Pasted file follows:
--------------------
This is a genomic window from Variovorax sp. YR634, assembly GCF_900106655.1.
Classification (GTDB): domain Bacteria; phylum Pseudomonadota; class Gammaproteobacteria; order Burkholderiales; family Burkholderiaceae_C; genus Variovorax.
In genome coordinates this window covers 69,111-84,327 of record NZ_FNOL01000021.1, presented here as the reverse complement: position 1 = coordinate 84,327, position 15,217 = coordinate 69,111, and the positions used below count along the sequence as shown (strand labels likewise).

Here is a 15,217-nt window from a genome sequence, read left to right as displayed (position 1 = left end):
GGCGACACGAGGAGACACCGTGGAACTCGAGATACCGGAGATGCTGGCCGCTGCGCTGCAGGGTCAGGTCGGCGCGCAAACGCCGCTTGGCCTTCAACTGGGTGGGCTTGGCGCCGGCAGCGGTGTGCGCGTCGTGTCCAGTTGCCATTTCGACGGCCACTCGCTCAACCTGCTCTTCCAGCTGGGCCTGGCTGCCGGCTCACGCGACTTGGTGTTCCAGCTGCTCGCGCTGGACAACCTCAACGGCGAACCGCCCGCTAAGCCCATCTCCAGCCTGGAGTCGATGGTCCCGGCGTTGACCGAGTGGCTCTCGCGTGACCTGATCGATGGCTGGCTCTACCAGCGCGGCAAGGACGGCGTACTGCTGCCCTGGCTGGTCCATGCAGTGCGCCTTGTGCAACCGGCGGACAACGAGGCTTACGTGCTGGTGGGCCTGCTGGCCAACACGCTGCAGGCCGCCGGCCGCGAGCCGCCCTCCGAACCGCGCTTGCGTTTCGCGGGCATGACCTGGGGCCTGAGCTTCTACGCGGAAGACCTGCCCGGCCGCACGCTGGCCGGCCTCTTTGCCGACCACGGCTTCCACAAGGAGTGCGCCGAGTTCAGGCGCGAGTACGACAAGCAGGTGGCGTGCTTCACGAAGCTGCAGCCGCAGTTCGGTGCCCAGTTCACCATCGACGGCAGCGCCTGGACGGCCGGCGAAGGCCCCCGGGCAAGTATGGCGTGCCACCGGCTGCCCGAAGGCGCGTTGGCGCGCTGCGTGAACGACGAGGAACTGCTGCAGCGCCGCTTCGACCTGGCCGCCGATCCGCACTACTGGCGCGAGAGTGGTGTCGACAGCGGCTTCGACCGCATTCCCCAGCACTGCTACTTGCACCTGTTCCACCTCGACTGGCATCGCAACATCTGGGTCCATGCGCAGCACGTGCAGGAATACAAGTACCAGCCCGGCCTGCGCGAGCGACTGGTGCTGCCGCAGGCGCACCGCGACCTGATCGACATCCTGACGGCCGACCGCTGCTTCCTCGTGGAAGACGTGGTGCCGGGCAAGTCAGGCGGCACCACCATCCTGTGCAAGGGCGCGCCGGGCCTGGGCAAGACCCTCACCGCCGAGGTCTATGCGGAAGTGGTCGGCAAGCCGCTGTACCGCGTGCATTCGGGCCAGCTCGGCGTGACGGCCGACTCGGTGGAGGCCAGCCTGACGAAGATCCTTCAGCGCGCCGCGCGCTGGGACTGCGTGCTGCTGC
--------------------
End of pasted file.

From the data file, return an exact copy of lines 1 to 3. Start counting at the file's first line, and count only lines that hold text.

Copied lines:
This is a genomic window from Variovorax sp. YR634, assembly GCF_900106655.1.
Classification (GTDB): domain Bacteria; phylum Pseudomonadota; class Gammaproteobacteria; order Burkholderiales; family Burkholderiaceae_C; genus Variovorax.
In genome coordinates this window covers 69,111-84,327 of record NZ_FNOL01000021.1, presented here as the reverse complement: position 1 = coordinate 84,327, position 15,217 = coordinate 69,111, and the positions used below count along the sequence as shown (strand labels likewise).